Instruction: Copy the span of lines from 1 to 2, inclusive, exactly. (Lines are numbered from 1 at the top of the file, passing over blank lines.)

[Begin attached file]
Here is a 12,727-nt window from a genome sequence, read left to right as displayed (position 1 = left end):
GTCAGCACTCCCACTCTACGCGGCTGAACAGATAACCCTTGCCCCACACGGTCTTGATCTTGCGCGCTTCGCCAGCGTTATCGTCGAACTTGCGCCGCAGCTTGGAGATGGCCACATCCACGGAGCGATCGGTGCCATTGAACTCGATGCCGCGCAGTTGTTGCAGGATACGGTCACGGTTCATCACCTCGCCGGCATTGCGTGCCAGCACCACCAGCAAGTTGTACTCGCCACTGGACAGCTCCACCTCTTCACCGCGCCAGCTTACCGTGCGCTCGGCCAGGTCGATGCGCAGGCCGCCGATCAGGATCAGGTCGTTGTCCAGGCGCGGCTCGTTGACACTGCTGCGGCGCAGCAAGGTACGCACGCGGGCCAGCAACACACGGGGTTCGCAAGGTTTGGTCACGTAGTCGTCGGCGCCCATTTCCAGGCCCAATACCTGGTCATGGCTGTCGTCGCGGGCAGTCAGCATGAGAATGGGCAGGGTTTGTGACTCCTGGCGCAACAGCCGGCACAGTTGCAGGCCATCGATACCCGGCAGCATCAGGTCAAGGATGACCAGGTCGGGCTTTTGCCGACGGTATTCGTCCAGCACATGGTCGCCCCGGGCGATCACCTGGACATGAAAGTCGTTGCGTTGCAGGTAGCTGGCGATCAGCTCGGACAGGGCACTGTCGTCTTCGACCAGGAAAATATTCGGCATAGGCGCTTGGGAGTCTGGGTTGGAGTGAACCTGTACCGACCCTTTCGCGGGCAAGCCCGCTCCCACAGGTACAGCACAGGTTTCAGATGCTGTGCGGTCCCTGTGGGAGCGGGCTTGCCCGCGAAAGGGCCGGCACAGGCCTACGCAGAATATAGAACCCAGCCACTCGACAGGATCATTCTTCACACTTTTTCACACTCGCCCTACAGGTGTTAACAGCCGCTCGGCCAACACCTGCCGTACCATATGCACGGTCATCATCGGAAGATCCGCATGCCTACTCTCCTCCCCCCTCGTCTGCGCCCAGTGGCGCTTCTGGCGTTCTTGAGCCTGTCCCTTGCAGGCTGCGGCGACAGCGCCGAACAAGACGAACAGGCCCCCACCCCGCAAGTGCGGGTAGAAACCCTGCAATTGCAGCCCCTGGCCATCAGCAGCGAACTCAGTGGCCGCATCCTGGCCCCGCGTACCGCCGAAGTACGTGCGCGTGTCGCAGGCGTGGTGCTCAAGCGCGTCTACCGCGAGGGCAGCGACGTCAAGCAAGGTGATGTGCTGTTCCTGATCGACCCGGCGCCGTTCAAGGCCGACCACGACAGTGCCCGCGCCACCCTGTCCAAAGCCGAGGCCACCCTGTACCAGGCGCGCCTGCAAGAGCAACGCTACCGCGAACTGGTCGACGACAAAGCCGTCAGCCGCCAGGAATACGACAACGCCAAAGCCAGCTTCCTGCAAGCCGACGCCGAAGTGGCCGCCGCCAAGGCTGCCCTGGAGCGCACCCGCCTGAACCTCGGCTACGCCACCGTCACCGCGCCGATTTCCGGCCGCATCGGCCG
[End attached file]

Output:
Here is a 12,727-nt window from a genome sequence, read left to right as displayed (position 1 = left end):
GTCAGCACTCCCACTCTACGCGGCTGAACAGATAACCCTTGCCCCACACGGTCTTGATCTTGCGCGCTTCGCCAGCGTTATCGTCGAACTTGCGCCGCAGCTTGGAGATGGCCACATCCACGGAGCGATCGGTGCCATTGAACTCGATGCCGCGCAGTTGTTGCAGGATACGGTCACGGTTCATCACCTCGCCGGCATTGCGTGCCAGCACCACCAGCAAGTTGTACTCGCCACTGGACAGCTCCACCTCTTCACCGCGCCAGCTTACCGTGCGCTCGGCCAGGTCGATGCGCAGGCCGCCGATCAGGATCAGGTCGTTGTCCAGGCGCGGCTCGTTGACACTGCTGCGGCGCAGCAAGGTACGCACGCGGGCCAGCAACACACGGGGTTCGCAAGGTTTGGTCACGTAGTCGTCGGCGCCCATTTCCAGGCCCAATACCTGGTCATGGCTGTCGTCGCGGGCAGTCAGCATGAGAATGGGCAGGGTTTGTGACTCCTGGCGCAACAGCCGGCACAGTTGCAGGCCATCGATACCCGGCAGCATCAGGTCAAGGATGACCAGGTCGGGCTTTTGCCGACGGTATTCGTCCAGCACATGGTCGCCCCGGGCGATCACCTGGACATGAAAGTCGTTGCGTTGCAGGTAGCTGGCGATCAGCTCGGACAGGGCACTGTCGTCTTCGACCAGGAAAATATTCGGCATAGGCGCTTGGGAGTCTGGGTTGGAGTGAACCTGTACCGACCCTTTCGCGGGCAAGCCCGCTCCCACAGGTACAGCACAGGTTTCAGATGCTGTGCGGTCCCTGTGGGAGCGGGCTTGCCCGCGAAAGGGCCGGCACAGGCCTACGCAGAATATAGAACCCAGCCACTCGACAGGATCATTCTTCACACTTTTTCACACTCGCCCTACAGGTGTTAACAGCCGCTCGGCCAACACCTGCCGTACCATATGCACGGTCATCATCGGAAGATCCGCATGCCTACTCTCCTCCCCCCTCGTCTGCGCCCAGTGGCGCTTCTGGCGTTCTTGAGCCTGTCCCTTGCAGGCTGCGGCGACAGCGCCGAACAAGACGAACAGGCCCCCACCCCGCAAGTGCGGGTAGAAACCCTGCAATTGCAGCCCCTGGCCATCAGCAGCGAACTCAGTGGCCGCATCCTGGCCCCGCGTACCGCCGAAGTACGTGCGCGTGTCGCAGGCGTGGTGCTCAAGCGCGTCTACCGCGAGGGCAGCGACGTCAAGCAAGGTGATGTGCTGTTCCTGATCGACCCGGCGCCGTTCAAGGCCGACCACGACAGTGCCCGCGCCACCCTGTCCAAAGCCGAGGCCACCCTGTACCAGGCGCGCCTGCAAGAGCAACGCTACCGCGAACTGGTCGACGACAAAGCCGTCAGCCGCCAGGAATACGACAACGCCAAAGCCAGCTTCCTGCAAGCCGACGCCGAAGTGGCCGCCGCCAAGGCTGCCCTGGAGCGCACCCGCCTGAACCTCGGCTACGCCACCGTCACCGCGCCGATTTCCGGCCGCATCGGCCG